Whether it was the intended purpose or not, this will almost certainly lead to pearl-clutching intensifying, and at least a few politicians leading the charge to do away with Internet anonymity.

What, you have a problem with your government tracking your Internet usage? What are you, a pedophile? You don’t want law enforcement to have a backdoor key to your phone’s encryption, and you don’t want law enforcement to have blanket permission to search your phone without a warrant? You must be a pervert! You don’t like it that your ISP retains your emails for a year? Should we just save time and add you to the sex offender registry right now? You want to see pornography where women have a B cup? Sicko.

And if they outlaw Internet anonymity, people like Cory Doctorow will be outlaws.

Pedophilia is on the darknet now? This can be laid at the doorstep of how we handle these people. They’re sick, yes. But they know what’s going to happen to them when they go to prison, so they’re getting more sly about it. Maybe if we recognized that they were some truly sick people and were treated as such, we could do something about it.


#11

This is just a lot of mileage over one “control room via trash compactor” scene. Though, we did want to see architects giggle.

Eh, go see the CCC archive or vid. for Gareth Owen’s presentation…lightning talks? Nope! http://streaming.media.ccc.de/relive/ (I’m not seeing it, anyhow.)
Nah http://events.ccc.de/congress/2014/Fahrplan/events/6112.html
-Made a TOR node and captured links. Followed/crawled the links.
-Link sites seem to last days or weeks, tops.

zzpadfiles wrapping in disincentive landing pages also wrapping illegally harvested ivory, stilton cheese that’s from Wisconsin, ads for ‘turn you right round, baby’ etc. Dueling honeypots!

Maybe 100 Years of Solitude meets petapixel hardback of a childrens’ theater production of Sumanth Prabhaker trash-flushing (see Starship Sofa [FFF special] #333) stories.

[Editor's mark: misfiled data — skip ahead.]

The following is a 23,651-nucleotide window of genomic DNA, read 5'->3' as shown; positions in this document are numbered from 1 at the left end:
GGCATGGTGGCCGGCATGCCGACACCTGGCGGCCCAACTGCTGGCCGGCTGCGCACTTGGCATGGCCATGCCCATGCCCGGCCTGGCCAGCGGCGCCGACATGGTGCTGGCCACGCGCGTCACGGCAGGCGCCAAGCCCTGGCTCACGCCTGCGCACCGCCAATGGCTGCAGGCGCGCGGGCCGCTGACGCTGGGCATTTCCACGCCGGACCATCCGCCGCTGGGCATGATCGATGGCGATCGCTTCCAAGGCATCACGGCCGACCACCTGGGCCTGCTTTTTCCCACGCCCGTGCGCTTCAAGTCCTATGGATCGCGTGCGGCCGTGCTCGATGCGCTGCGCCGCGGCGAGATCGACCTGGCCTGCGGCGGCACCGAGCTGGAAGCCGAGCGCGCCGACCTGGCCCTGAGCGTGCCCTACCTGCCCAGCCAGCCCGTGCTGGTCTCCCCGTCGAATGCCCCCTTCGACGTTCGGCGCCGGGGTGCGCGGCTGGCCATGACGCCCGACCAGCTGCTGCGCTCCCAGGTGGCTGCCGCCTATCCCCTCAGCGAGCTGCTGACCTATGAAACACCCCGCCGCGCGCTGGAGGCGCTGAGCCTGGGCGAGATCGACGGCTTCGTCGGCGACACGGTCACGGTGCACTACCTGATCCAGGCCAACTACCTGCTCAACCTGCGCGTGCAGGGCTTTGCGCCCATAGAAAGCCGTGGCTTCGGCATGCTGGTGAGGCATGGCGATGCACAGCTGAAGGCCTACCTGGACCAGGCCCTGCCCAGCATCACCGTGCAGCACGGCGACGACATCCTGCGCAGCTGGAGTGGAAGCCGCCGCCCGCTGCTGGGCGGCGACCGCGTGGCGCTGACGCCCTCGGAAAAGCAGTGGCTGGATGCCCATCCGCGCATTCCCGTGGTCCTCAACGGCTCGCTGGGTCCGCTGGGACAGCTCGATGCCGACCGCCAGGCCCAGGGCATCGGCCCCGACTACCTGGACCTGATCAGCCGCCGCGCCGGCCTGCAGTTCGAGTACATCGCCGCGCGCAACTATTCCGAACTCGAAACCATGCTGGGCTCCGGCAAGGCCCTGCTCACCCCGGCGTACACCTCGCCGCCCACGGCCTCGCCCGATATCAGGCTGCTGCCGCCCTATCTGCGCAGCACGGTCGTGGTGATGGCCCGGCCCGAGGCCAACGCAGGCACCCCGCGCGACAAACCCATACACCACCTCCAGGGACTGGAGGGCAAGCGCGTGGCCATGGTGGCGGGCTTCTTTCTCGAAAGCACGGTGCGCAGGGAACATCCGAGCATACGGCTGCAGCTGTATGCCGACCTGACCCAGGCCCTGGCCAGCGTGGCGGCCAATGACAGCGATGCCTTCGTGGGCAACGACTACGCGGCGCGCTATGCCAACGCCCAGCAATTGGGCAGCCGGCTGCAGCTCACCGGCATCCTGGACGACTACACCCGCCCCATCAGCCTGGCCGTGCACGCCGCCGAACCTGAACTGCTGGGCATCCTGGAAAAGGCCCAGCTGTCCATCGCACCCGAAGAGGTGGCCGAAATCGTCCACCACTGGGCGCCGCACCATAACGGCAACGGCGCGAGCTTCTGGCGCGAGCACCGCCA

#12

Here’s hoping it’s all the volunteers for Chris Matthews using Poser until they decide to follow their own fetish.


#13

Let’s face it though, paedophiles probably aren’t even using the darknet…


#14

Illicit content that’s deliberately hidden/anonymized/encrypted (typically through Tor) is commonly referred to as “dark web” as well these days. It’s just the name blurring a bit such that one part that’s a subset of the older definition now has taken the definition as well. I started noticing it around a year ago in popular media coverage of things like the Silk Road, so the term’s been used that way long before this study, these authors are just following a current convention for referring to that content, not doing anything special or making an actual error there.


#15

But if police are doing it, it must be legit, right?


#16

The police (state) argument for transparency easily cuts both ways. I’ll show them mine if they show me theirs. I am perfectly ok with ubiquitous surveillance - provided that it is actually ubiquitous rather than hierarchal. This means cameras in the boardroom as well as on the factory floor. That citizens can tap police cars and offices, government buildings, and any other public offices.


#17